Let us now gawk, with mouths agape, at the greatness of Mohamed Salah

Liverpool’s Mohamed Salah, second from right, celebrates with teammates after their third goal against Roma in the Champions League semifinals first leg on Tuesday at Anfield. (Associated Press)
Liverpool’s Mohamed Salah, second from right, celebrates with teammates after their third goal against Roma in the Champions League semifinals first leg on Tuesday at Anfield. (Associated Press)

Before the two unlikely semifinalists descended Anfield’s famous stairs to the grass pitch, Mohamed Salah, now donning the Liverpool red, went over to every one of his former AS Roma teammates and gave them an emphatic hug in the player tunnel.

It was a sign of friendship for his cohort of the last two seasons. A congratulatory act, perhaps, since Roma’s odds for making it to the last four of this Champions League were even longer than Liverpool’s. Surely it was a gesture of respect. And maybe it even betrayed a whiff of hubris, as if Salah knew that he was unplayable to any defender at his former club, and that he was about to give them fits.

Maybe he sensed that he’d score a pair of goals and get two assists, practically putting the Reds into an eighth European final — and a first since 2007 — with a second leg yet to play. Of the five goals Liverpool got in the first leg, a 5-2 pasting in spite of Roma’s two late goals, Salah was directly responsible for four.

And he might have had more.

Salah is now the hottest player in the world. Not the best just yet, but certainly the hottest. And the irony is that in January, it was widely accepted that Liverpool had sold its best player, Philippe Coutinho, to Barcelona for a staggering sum. If anything, that sale balanced the formation a little more and freed up the Egyptian to catch fire.

Because on Tuesday, he got his 10th and 11th Champions League goals of the season, a record in Liverpool’s storied continental history.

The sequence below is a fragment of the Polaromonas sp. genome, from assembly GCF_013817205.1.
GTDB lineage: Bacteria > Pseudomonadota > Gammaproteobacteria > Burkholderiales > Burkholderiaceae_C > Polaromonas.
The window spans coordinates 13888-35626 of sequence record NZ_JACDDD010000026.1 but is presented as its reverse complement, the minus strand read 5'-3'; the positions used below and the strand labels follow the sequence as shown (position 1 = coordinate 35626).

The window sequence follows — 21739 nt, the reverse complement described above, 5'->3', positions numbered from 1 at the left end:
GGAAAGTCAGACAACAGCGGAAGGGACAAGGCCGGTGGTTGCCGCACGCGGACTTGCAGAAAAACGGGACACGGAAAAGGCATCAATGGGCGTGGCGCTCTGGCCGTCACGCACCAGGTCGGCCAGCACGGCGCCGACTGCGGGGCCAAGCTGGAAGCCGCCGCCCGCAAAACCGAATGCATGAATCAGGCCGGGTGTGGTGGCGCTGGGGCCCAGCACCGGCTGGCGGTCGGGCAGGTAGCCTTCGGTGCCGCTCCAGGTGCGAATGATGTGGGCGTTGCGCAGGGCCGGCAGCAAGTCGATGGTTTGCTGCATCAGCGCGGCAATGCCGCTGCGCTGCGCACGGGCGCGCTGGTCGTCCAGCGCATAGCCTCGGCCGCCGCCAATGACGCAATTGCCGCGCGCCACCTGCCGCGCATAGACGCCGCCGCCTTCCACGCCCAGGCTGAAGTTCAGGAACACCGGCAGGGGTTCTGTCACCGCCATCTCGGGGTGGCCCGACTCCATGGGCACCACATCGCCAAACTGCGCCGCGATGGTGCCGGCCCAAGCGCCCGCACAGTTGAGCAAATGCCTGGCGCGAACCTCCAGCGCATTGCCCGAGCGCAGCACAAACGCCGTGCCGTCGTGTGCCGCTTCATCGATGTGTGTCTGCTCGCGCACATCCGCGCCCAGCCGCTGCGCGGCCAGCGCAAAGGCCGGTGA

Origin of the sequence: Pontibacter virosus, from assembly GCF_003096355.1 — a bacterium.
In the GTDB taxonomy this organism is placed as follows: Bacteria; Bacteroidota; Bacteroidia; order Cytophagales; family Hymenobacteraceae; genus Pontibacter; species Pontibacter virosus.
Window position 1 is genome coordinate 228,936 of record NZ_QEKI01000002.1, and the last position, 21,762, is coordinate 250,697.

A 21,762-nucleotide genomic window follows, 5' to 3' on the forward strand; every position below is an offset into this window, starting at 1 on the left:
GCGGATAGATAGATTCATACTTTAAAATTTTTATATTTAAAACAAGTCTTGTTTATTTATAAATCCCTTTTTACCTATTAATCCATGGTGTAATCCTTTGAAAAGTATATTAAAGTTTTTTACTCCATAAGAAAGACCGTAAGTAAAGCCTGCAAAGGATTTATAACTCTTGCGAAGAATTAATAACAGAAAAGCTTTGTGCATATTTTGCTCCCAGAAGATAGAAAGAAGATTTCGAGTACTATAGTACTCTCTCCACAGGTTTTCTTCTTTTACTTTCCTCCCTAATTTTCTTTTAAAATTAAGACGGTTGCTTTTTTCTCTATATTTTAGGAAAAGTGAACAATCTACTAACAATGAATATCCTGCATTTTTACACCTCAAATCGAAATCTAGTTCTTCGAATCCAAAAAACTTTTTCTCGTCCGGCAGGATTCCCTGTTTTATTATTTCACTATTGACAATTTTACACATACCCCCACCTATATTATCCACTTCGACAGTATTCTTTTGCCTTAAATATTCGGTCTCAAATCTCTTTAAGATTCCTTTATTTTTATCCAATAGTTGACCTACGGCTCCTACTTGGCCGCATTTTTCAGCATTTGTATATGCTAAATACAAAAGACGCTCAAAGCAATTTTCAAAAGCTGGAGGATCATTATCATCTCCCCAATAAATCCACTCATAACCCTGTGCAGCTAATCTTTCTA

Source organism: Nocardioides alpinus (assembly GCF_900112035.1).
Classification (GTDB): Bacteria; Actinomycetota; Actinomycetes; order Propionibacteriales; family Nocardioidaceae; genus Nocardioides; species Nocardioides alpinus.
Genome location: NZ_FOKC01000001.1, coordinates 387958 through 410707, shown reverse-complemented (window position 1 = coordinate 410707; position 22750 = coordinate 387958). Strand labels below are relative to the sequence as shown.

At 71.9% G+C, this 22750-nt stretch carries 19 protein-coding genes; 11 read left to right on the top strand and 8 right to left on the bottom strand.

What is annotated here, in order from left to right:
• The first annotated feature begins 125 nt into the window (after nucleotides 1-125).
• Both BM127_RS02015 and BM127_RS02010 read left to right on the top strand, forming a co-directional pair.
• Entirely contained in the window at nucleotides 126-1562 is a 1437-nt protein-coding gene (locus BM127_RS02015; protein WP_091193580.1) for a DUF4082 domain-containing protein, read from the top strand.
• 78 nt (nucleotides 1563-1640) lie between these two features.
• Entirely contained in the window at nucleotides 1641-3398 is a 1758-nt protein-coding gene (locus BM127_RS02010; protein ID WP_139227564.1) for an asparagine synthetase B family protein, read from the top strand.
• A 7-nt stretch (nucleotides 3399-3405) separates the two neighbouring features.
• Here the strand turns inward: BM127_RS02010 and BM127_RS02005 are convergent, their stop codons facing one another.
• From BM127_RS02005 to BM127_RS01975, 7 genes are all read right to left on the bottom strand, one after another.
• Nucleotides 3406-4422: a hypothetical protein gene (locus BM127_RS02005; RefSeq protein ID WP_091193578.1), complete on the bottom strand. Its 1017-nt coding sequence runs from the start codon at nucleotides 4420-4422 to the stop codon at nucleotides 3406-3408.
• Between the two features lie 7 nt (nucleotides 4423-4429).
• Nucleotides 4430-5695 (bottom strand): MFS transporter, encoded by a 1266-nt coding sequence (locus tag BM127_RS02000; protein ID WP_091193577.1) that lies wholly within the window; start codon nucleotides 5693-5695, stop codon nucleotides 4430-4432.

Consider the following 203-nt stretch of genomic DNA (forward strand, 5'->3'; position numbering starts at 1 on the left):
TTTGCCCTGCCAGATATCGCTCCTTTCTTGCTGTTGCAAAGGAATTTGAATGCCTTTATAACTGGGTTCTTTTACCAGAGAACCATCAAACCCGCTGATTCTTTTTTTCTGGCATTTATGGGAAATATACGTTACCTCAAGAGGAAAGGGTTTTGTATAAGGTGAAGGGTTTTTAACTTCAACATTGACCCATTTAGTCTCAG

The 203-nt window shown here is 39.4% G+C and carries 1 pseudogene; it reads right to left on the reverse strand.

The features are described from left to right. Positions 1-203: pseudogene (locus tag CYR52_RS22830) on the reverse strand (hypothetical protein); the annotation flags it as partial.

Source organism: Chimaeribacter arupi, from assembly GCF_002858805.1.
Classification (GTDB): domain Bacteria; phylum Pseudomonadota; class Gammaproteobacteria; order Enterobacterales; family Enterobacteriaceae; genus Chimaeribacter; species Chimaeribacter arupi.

And it feels like a long time ago now that the 25-year-old, who is still much more winger than striker, was a peripatetic young player who couldn’t quite deliver on his potential no matter where he went. Ushered into Egypt’s senior national team by the American manager Bob Bradley, Salah looked like a raw speed merchant when he earned a move to Chelsea from FC Basel in January 2014.

Under Jose Mourinho at Stamford Bridge, he didn’t play much, and a year later he was off to Fiorentina. The loan deal was supposed to be for a season and a half. But Salah forced a reassignment to Roma. After a successful first season with 14 league goals, in which he matured into a well-rounded player, Roma made the deal permanent. After another 15 league goals, Salah returned to England as Roma tripled its investment in him in just a year.

The day before dismantling Roma, Salah was named the Premier League’s Player of the Year in his first season.

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With a month left in the campaign, Salah’s 43 goals in all competitions are the most by any Liverpool player in the Premier League era. The previous record stood at 36, by Robbie Fowler. And Salah has already tied the Premier League’s 38-game single-season record for goals with 31, as a winger no less. With three games remaining, he is even with Alan Shearer, Cristiano Ronaldo and Luis Suarez.